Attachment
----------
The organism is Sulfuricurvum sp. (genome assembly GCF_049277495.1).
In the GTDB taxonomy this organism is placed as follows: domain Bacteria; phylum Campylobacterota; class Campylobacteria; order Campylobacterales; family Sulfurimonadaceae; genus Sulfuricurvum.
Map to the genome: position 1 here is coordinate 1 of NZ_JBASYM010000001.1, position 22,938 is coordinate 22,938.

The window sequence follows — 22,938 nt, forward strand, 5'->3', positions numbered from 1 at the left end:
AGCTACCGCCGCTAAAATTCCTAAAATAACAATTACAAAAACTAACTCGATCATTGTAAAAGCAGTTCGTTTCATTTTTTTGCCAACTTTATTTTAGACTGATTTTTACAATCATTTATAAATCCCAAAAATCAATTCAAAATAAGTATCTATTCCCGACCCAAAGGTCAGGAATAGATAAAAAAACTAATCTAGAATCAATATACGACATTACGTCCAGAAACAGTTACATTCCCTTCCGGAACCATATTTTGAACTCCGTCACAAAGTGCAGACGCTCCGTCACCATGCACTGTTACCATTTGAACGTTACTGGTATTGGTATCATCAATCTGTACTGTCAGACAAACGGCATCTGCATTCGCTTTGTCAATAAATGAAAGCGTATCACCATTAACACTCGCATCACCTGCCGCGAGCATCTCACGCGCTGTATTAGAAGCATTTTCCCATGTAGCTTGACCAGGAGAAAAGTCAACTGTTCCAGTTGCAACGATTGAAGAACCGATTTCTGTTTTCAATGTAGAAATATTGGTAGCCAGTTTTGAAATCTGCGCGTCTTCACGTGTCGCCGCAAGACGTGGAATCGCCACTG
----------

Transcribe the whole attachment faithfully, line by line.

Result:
The organism is Sulfuricurvum sp. (genome assembly GCF_049277495.1).
In the GTDB taxonomy this organism is placed as follows: domain Bacteria; phylum Campylobacterota; class Campylobacteria; order Campylobacterales; family Sulfurimonadaceae; genus Sulfuricurvum.
Map to the genome: position 1 here is coordinate 1 of NZ_JBASYM010000001.1, position 22,938 is coordinate 22,938.

The window sequence follows — 22,938 nt, forward strand, 5'->3', positions numbered from 1 at the left end:
AGCTACCGCCGCTAAAATTCCTAAAATAACAATTACAAAAACTAACTCGATCATTGTAAAAGCAGTTCGTTTCATTTTTTTGCCAACTTTATTTTAGACTGATTTTTACAATCATTTATAAATCCCAAAAATCAATTCAAAATAAGTATCTATTCCCGACCCAAAGGTCAGGAATAGATAAAAAAACTAATCTAGAATCAATATACGACATTACGTCCAGAAACAGTTACATTCCCTTCCGGAACCATATTTTGAACTCCGTCACAAAGTGCAGACGCTCCGTCACCATGCACTGTTACCATTTGAACGTTACTGGTATTGGTATCATCAATCTGTACTGTCAGACAAACGGCATCTGCATTCGCTTTGTCAATAAATGAAAGCGTATCACCATTAACACTCGCATCACCTGCCGCGAGCATCTCACGCGCTGTATTAGAAGCATTTTCCCATGTAGCTTGACCAGGAGAAAAGTCAACTGTTCCAGTTGCAACGATTGAAGAACCGATTTCTGTTTTCAATGTAGAAATATTGGTAGCCAGTTTTGAAATCTGCGCGTCTTCACGTGTCGCCGCAAGACGTGGAATCGCCACTG